4. #4

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    i had a decent amount of freedom as a kid.. more around the age of 10 I suppose.. too old to remember back that far now

    We have just started allowing our son to go places without us. We bought him a phone and have given him restrictions.. as in he is under no circumstances allowed on the beach and can only ride from our house to the park and always stay ont he bike paths.. yestercday however after a week of not beong allowed to go out alone well without an adult I mean he went to a friends house after he was only allowed at the park.. Not a huge deal to him but to me it was as he broke some trust we had rebuilt.... hence today he was not happy as he wasn't allowed to leave the yard on his bike.. I think he learnt his lesson though.. All he had to do was ring me and ask if he could go to ## place and I would have said yes... oh and how did i know where he was LOL.. I rang him.. I ring him every half hour or so, It was a very tough decision to make to allow him out like that...

  5. #5

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    Emma, I have had those same exact thoughts.
    We used to just play in the backyards (I grew up in a block of unitsin a suburb in Germany and all the backyards in the streets were sorta linked up). We used to all ride or bikes to school together, our parents didn't pick us up.
    Here, I find that kids are alway picked up, parents seem to be the chauffeurs of their kids' busy lifestyles and kids don't seem to have as much free playtime.
    It really bothers me. But I also realise that it depends very much on where you live. One thing that annoys me is that most kindy's and schools are along major roads (at least here on the Coast). So that adds to the danger. And it is also annoying for general traffic as evrything slows down around the time kids are dropped off or picked up.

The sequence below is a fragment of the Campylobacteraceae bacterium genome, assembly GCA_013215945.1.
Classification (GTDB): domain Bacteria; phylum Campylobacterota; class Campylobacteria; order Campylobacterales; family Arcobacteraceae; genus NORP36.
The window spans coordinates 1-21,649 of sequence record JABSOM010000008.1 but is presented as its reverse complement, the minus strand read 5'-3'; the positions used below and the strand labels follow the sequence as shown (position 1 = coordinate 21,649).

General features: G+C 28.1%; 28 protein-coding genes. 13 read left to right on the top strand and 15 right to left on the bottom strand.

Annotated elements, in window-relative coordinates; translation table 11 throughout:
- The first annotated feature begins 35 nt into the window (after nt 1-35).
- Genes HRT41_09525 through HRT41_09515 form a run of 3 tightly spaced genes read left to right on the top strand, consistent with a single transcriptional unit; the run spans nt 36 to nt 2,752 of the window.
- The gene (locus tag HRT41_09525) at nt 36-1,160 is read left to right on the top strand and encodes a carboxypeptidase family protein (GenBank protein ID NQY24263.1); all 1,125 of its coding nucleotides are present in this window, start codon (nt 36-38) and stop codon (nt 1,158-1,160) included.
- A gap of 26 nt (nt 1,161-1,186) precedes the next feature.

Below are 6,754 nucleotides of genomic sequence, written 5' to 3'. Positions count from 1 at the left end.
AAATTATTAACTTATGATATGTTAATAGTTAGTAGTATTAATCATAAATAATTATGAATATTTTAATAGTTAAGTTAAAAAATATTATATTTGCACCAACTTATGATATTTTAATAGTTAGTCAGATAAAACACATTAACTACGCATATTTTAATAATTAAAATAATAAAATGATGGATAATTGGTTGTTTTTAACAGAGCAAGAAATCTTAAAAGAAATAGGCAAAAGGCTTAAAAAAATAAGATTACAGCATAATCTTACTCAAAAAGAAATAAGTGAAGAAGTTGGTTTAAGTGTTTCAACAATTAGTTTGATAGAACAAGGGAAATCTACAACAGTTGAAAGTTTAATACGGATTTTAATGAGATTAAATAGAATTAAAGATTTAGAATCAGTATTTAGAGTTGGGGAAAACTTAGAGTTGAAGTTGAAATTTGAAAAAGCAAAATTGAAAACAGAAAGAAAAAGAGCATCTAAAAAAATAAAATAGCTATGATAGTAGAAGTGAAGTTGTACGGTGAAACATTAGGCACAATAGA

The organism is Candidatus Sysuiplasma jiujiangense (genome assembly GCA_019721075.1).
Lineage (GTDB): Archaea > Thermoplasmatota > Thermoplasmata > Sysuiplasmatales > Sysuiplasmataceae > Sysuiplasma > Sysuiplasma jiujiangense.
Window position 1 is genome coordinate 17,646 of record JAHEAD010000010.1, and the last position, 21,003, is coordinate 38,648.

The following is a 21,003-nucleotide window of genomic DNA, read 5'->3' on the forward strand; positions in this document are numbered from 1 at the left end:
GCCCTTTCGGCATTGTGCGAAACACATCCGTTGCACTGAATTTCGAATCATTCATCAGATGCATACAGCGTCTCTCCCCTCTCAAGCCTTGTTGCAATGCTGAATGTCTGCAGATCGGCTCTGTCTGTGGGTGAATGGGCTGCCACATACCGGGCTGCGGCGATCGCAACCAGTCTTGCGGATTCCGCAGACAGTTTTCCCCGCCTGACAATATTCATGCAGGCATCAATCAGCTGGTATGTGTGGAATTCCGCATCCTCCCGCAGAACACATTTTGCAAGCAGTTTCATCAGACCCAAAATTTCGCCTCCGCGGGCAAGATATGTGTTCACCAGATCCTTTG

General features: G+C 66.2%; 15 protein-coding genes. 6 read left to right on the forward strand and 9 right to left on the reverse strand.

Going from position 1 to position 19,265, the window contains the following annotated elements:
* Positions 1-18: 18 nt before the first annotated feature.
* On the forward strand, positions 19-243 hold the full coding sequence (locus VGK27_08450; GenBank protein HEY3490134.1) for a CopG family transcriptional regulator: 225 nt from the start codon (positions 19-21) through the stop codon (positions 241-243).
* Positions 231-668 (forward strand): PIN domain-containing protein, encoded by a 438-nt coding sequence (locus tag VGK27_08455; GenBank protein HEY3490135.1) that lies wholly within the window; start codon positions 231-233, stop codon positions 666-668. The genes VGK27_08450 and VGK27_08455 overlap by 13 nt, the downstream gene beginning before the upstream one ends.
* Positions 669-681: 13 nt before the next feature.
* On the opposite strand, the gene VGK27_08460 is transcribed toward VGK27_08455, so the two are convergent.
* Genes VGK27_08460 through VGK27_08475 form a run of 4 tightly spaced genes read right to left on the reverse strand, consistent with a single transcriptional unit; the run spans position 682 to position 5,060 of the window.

I'm not sure how to deal with it, but I would love to live in a world where I can let my kids walk to school with their friends (the best friendships are made on the way to and from school), and let them play outside, not just in their own backyard.
    Of course only once they're old enough.
    I'd love to hear everyone's thoughts on this subject. My in-laws and DH are not a good source as they are just scared of their own shadow. And they always say to me: you don't know what it's like, you didn't grow up here, it's not as safe as it might have been back home. I doubt that. I guess, car wise, it is more dangerous, as there is more traffic then when we were little. But they always say that there are more predators these days, while I believe, we just know about more cases. But, I think that if only very few kids walk home from school and they have to walk by themselves, that makes them a lot more vulnerable.

    Sasa

  6. #6

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    hmmm perhaps we were older than 8 when we had free reign, but we definitely walked or rode to school by ourselves and home again, most definitely... it IS very hard to remember at what age we did what though.

    my sister in law's son (7) was at our house recently with his dad and was bored and was nagging to go home, his dad said well you can't go home unless you call mum up and ask her to come and get you. we live in a country town and their house is just around the corner, would have to cross only two quiet streets lined with houses. it was later that it got me thinking how ridiculous it seemed (to me anyway). thing is he is a very 'young' 7, but probably due to the fact that he hasn't actually been allowed to do much - does that make sense... maybe he wouldn't be okay crossing the road, because perhaps he's never had to do it before.

  7. #7

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    The girls are allowed to play out the front of our house and that's about it. They don't go to the park or corner shop without one of us. We live in a pretty crappy neighbourhood but. We are going to move to a better area hopefully in the next 6 months, then the oldest will be allowed to do more.